Friday, March 15, 2013

Road Babe Dispatch From Thailand Part I

Shortly after arriving in Thailand, I discovered a portal to a forgotten world. I was offered a brief but illuminating glimpse of life in the village of Ta Ma Fai Wan. My travel companion Melanie and I spent one week in the mountains of Chiayaphum, at a small place called Ban Sai Roong (the rainbow community). We learned the ropes of village life, taught English to children in a Buddhist temple, constructed a wall from mud, and became part of an amazing group of people. A man named Isara hosted us in his humble mud house, which he built himself for a mere 10,000 baht. Anais Nin said, "We write to taste life twice." So, I have carefully recorded every detail of this experience, as I could relive this story a thousand times over.

It begins with me on the streets of Chiayaphum. I am an outsider, I am the minority, and I am thrilled to be here, to be given this perspective. As we wait outside a 7/11 because we cannot find the truck station, we witness the Land of Smiles unfolding before us. We are mostly the beneficiaries. Looking somewhat confused and conspicuously pale-skinned, we are warmed by a crowd that forms around us. Employees and customers and random bypassers step up to offer information, a few words in English, or anything they can do to help. Everyone takes time to get a look at us and share a smile. The children giggle and bury their faces in their mothers' dresses, then look back at us again. We do not go unnoticed or unacknowledged. We are spectators and spectacle.

Isara picked us up to take us to Ban Sai Roong around 8 pm. We talked over a bowl of congee soup and realized we had common ground, that our dreams run parallel. Isara is a generous, lovable man with bright ideas for a better world. He told us he has 10,000 friends all over Thailand, so if we are ever hungry or need somewhere to sleep, to call him and he will work things out. As we drove out of the city and up a mountain to the village of Ta Ma Fai Wan, I felt my heart jump. Ban Sai Roong is magical.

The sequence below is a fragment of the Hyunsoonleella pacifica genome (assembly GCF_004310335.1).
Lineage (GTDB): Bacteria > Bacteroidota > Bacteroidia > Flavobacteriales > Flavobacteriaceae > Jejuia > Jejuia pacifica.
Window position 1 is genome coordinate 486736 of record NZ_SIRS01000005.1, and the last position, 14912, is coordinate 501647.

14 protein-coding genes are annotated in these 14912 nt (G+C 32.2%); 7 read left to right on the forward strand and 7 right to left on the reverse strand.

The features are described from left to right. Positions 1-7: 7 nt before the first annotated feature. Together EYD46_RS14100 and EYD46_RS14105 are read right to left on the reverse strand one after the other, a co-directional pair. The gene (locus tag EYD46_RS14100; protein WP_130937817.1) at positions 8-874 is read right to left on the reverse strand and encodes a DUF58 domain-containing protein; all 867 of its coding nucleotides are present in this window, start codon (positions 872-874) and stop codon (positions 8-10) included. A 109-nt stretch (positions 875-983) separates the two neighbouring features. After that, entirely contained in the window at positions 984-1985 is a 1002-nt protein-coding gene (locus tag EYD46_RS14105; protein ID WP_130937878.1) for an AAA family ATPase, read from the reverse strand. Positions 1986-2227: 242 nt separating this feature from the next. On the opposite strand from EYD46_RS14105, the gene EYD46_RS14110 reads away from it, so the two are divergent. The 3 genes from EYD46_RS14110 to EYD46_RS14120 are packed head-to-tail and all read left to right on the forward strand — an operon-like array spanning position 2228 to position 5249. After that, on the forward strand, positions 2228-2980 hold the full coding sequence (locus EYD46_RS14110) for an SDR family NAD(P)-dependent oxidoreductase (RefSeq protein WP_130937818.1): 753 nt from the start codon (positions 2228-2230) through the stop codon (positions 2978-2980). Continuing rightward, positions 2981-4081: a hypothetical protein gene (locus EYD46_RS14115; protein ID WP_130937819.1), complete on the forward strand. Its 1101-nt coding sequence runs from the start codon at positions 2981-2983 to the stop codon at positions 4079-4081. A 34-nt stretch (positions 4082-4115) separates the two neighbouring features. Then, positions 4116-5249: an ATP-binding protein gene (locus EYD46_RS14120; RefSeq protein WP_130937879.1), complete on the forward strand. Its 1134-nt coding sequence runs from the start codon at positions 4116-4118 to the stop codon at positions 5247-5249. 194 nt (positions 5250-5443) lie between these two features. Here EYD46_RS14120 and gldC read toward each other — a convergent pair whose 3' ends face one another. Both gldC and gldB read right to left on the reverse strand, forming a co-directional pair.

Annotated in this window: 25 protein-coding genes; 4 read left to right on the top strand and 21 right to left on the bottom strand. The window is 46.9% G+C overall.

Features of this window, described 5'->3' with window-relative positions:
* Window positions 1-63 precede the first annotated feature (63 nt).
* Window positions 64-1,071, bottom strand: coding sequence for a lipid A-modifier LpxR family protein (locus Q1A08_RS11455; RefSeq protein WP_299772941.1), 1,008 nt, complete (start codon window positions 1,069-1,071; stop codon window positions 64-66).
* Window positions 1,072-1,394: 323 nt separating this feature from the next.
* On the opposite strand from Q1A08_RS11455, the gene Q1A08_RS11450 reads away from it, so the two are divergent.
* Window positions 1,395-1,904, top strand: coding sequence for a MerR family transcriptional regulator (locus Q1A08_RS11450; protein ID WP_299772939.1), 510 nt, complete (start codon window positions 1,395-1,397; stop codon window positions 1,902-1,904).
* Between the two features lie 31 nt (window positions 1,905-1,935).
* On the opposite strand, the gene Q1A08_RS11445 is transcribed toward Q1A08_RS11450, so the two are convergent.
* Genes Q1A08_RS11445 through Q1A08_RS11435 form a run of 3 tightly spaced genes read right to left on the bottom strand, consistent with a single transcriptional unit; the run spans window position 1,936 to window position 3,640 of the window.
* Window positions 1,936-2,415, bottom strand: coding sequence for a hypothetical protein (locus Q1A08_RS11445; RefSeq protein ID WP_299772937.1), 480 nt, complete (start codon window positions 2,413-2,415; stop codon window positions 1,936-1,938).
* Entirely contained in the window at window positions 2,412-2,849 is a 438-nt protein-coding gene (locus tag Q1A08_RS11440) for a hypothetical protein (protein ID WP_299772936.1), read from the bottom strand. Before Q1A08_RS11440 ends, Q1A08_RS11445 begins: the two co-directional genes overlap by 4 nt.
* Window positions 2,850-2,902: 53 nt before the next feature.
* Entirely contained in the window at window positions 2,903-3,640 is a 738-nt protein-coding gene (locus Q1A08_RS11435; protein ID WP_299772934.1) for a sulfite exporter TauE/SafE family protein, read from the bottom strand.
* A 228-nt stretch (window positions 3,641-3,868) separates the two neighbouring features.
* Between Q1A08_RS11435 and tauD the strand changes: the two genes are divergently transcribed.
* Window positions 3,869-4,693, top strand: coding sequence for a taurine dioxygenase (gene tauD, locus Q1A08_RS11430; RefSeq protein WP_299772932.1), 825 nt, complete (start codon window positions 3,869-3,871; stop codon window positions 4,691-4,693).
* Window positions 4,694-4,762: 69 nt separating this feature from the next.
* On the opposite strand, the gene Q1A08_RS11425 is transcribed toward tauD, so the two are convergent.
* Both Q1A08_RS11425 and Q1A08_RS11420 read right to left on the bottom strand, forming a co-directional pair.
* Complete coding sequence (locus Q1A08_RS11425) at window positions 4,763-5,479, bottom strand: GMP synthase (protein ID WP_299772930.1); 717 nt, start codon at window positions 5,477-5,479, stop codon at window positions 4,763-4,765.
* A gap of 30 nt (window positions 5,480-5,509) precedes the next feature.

The following day, I awoke at 5:30 to monks chanting, dogs barking, and some roosters cock-a-doodle-dooing. Suddenly, these noises were drowned out by a voice announcing the morning news to the village over a loudspeaker. Mel and I roused, took cold showers, and prepared for a busy day. Isara came to give us a foraging lesson by walking us around his property. There are more than 90 edible species growing on his land. We picked some leaves for breakfast, added them to tuna and bread. Ferns, basil, mint, elephant ear, and other plants I cannot remember or pronounce.

Isara took us around the village of Ta Ma Fai Wan. With nearly 3,000 people there, we were the only farangs (foreigners) - except for the occasional rich Western guy dropping in to snag a Thai wife. First, we walked through the town's Buddhist temple, which is practically in Isara's backyard. Temporary monkhood is a traditional obligation for every Thai man before he is permitted to marry. Some monks stay in the temple for a few months, while some stay their whole lives. Isara stayed for 8 years. Every monk that passes us knows him and he has conversation to exchange with all of them. Monks in the village of Ta Ma Fai Wan do not beg for alms or have money (unlike the monks in Bangkok) in order to free themselves of attachments.

The temple grounds are made up of a large courtyard, a dormitory for monks, a dining hall, and a kindergarten school. Outside, children are laughing, playing and pushing a wheelbarrow. Isara promises them that we will be back at 9 am. We visit a bamboo post office, so Isara can pick up a package. It's a box of toys. It's always toys. I now realize that Isara is Santa Claus - every single day! He is passionate about giving to the children of Ta Ma Fai Wan. Every few days, he receives a parcel containing toys for the village children from sources all over the world. He is a master networker. At his home, he has a room full of toys waiting to be delivered. He walks around with toys in his pockets, greets nearly every child by name, takes interest in their lives, inspires hope and instills confidence. They come running to greet him. With a humble disposition, he does not want to be glorified or revered by the children. All he asks is that they return the favor by giving to others.

With the adults of Ta Ma Fai Wan, Isara shares news, knowledge, and smiles. Every house we pass is a friend of his. They welcome us on their stoops and he introduces us warmly. He's so happy to show us his way of life: always giving. His job is to volunteer and his hobby is to work, he says. He spends 5 days a month holding workshops on how to build mud houses. The rest of the time, he serves his community, spends time with the people, and is a light wherever he goes. I'll tell you more of my adventures with him in the second half of this story. 

Josalin Saffer is a writer, photographer, and ESL teacher from Atlanta, Georgia. She now lives in Thailand. Continually traveling the world in search of new places, new faces, new ways to live and new ways to love, she journals passionately on her website found at Her inclusion in the Road Babe Dispatches column reflects only the view of Lyn's "editorial staff."

1 comment:

  1. An entirely different world, Josalin! Thank you for writing about it.